Stay in your Comfort Zone

“You need to get out of your comfort zone.”

Have you ever been told this?

This phrase is frequently recited within many Christian circles, and it communicates the idea that God will often ask us to do things that we find uncomfortable or that spiritual growth is a painful process.

This is a misconception that can easily lead to a distorted view of God.

Here’s a verse oft quoted to support the idea that growth in God is uncomfortable:  “Every branch in Me that does not bear fruit, He takes away; and every branch that bears fruit, He prunes it so that it may bear more fruit.” (John 15:2).

God cuts stuff off from us. How could that not hurt … right? But if we really want to apply Jesus’ analogy in a literal way we must take another step and ask, do plants feel pain? Nope. Neither should we in our processes of growth.

If God chops anything off from us it is lies we believe about him and ourselves. All the crap that used to be in us was fully dealt with on the cross. Now life in Christ is a process of realizing what he has already accomplished on our behalf. Growth is fun! Acknowledging truth and walking in obedience to it is exciting, not painful.

Let’s look at a Biblical example that relates obedience and comfort.

Hebrews 3 and 4 discuss the failure of the Israelites to enter the promised land. The author gives two reasons: unbelief (3:19) and disobedience (4:6).

The Israelites failed to believe God’s good intentions toward them — they thought God had brought them out of Egypt to kill them (Numbers 14:2-3). In response God essentially tells them that he would do to them what they had said about him, namely that they would die in the wilderness without entering the promised land (v. 28). Thus, their unbelief in who God said he was led to their disobedience, which in turn led to the forbiddance of their entering God’s rest (Hebrews 4:3). They were made to restlessly wander in the uncomfortable wilderness.

What does this story teach us? Obedience does not lead to discomfort, disobedience does!

If you have doubts about whether what God said to do is really a good idea or not, you are in unbelief. But that doesn’t change the truth. God is who he is and remains the same, despite the crap we may believe about him. God is always exploding with goodies.

God only desires good for us. This implies that God does not want us to be uncomfortable (there is nothing intrinsically good about such a state). After all, Jesus calls Holy Spirit the comforter (John 14:16; Greek paraklētos).

Being uncomfortable while loving on others isn’t biblical. Feeling discomfort while loving someone and having to force yourself to do it because you think it’s your duty shows that you are striving by your own will power to love. In essence, you have forgotten Christ in you. Ministry should be utterly fun, an overflow of God’s love in you. The apostle Paul couldn’t help but share the gospel because the love of God constrained him to (1 Corinthians 9:162 Corinthians 5:14).

God doesn’t want us out of our comfort zone. Discomfort is not the atmosphere of heaven or a fruit of Holy Spirit. God is the God of all comfort, the source of every consolation. He doesn’t want us to have to do things grudgingly.

Love is intimately connected with our desires. If you can’t love simply because you want to, then you lack revelation on the goodness of the gospel and your relationship with God.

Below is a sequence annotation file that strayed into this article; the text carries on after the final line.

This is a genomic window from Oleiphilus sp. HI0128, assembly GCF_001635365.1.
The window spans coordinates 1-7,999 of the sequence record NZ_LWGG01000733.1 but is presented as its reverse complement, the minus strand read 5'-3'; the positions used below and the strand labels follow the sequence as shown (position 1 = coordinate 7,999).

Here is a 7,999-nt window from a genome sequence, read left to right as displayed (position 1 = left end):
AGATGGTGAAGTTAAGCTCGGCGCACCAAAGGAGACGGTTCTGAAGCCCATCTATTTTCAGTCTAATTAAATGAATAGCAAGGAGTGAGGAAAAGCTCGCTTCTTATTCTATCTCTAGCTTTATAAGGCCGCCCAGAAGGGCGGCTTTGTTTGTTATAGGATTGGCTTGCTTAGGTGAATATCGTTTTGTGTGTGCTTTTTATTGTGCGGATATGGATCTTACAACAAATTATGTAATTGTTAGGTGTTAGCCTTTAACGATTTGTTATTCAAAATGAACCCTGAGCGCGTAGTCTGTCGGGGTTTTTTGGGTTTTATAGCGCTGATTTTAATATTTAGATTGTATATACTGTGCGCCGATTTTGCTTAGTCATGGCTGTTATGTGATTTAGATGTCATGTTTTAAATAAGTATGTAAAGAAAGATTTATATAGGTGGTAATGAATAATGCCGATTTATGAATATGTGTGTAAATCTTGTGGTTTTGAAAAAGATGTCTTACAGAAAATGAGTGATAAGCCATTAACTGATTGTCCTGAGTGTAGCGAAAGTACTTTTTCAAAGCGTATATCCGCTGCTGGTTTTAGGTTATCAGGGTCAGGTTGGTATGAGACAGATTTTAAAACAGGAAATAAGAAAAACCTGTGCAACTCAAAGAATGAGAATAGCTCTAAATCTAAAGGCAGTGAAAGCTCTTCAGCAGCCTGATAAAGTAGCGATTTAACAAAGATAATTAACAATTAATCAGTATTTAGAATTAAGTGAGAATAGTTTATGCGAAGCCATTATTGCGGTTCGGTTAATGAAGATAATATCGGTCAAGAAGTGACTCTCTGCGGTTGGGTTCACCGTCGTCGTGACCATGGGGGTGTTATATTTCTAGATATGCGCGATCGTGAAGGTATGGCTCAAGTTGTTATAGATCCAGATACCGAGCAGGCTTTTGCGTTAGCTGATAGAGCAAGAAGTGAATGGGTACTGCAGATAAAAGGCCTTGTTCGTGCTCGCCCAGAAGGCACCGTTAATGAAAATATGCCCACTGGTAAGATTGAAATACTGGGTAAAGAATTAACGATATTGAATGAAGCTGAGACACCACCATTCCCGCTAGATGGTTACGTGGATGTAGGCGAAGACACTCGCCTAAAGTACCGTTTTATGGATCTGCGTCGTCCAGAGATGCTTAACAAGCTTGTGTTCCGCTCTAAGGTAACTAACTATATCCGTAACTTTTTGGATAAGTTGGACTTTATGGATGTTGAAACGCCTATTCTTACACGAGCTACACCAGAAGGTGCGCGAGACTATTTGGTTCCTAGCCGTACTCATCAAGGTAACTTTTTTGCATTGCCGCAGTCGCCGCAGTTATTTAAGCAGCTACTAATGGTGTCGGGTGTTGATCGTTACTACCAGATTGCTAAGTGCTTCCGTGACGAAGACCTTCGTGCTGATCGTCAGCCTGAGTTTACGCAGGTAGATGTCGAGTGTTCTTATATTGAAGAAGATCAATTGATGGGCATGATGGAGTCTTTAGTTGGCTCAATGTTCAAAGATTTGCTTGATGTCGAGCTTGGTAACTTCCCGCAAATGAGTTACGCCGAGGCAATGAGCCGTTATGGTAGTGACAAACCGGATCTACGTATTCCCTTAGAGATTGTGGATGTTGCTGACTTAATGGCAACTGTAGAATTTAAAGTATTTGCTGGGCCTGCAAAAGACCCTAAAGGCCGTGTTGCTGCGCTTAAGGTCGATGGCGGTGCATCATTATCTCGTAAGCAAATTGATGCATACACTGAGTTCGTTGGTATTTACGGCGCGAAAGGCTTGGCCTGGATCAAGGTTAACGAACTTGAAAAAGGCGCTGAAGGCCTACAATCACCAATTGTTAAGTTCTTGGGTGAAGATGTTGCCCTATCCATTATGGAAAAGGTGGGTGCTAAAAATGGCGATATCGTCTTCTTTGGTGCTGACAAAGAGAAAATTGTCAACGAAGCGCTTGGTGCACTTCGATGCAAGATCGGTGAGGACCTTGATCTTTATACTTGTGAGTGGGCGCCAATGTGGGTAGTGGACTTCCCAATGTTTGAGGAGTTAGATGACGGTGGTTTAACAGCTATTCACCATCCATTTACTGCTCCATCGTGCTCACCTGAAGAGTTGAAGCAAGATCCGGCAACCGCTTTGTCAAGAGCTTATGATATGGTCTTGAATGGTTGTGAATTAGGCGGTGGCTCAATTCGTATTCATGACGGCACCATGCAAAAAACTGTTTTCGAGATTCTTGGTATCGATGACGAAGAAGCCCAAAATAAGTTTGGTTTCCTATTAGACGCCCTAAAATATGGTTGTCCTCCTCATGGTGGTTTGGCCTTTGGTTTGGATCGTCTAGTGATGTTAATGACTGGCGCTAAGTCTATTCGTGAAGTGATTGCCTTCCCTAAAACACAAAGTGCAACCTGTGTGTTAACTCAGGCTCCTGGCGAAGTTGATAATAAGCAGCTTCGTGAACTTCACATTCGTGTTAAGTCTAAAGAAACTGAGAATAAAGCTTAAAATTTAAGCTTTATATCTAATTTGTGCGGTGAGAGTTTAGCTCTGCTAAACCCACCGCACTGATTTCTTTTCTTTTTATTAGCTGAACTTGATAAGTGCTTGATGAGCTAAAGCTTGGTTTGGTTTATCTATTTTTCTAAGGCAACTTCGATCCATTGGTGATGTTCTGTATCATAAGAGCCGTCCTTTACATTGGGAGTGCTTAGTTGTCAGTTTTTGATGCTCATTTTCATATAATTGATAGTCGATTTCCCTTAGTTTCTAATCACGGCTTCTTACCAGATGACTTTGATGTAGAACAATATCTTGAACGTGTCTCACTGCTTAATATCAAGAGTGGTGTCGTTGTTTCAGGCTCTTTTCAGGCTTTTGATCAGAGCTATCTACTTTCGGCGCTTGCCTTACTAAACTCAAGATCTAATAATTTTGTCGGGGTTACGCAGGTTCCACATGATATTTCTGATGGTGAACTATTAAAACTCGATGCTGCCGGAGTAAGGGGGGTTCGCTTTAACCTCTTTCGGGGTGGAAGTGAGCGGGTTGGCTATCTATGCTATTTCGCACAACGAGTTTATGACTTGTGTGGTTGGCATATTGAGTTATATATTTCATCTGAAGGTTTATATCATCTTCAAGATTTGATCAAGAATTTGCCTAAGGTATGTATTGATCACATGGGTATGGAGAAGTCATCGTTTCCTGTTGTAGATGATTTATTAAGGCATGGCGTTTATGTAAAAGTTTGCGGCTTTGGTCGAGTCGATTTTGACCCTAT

Warning: the solution to a lack of revelation is not to stir up determination and try harder to love. You can’t produce love. Love is a person and he lives in you. The act of loving is only the manifestation of God within you.

The solution is simply to renew your mind. If God has told you to do something and it seems uncomfortable to you, remember his character and his heart toward you. Remind yourself of his goodness and that his commandments are never a burden (1 John 5:3). Consider your old, sinful, apathetic, disobedient self as dead (Romans 6:6Galatians 2:20).

When we do things outside of our comfort zones we are returning to the Law; we try to accomplish things by our own effort rather than relying on Jesus’ finished work. When faced with an uncomfortable situation you can either tell yourself to “just do it” or you can fix your mindset first. The former leads to striving, the latter to joy.

Discomfort is a sign of misunderstanding and a need for mind-renewing. If you feel discomfort, instead of “doing what you should” and trying to ignore the discomfort, I encourage you to first fix your mindset by acknowledging that obedience is a comfortable thing, and then do it cheerfully.

Sure, God may have you do something you are not used to, like giving a prophetic word to someone or raising a dead person. But that shouldn’t bring discomfort. Rather it should be an adventure.

I am not advocating acting in accordance with your feelings. “I don’t feel comfortable loving this person, so I won’t.” That’s just stupid. What I am advocating is the correction of your misconceptions so that your feelings will line up with God’s feelings. And when misconceptions are corrected, your feelings indeed will line up with God’s feelings. We have the privilege of feeling what he does.

You don’t need to get out of your comfort zone. If anything, you need a new comfort zone, God’s comfort zone.

Allegorically speaking, we are in the promised land, namely Jesus Christ. And I am feeling mighty comfortable in him.

Are you living in spiritual discomfort? I encourage you to enter the comfort zone of Christ.

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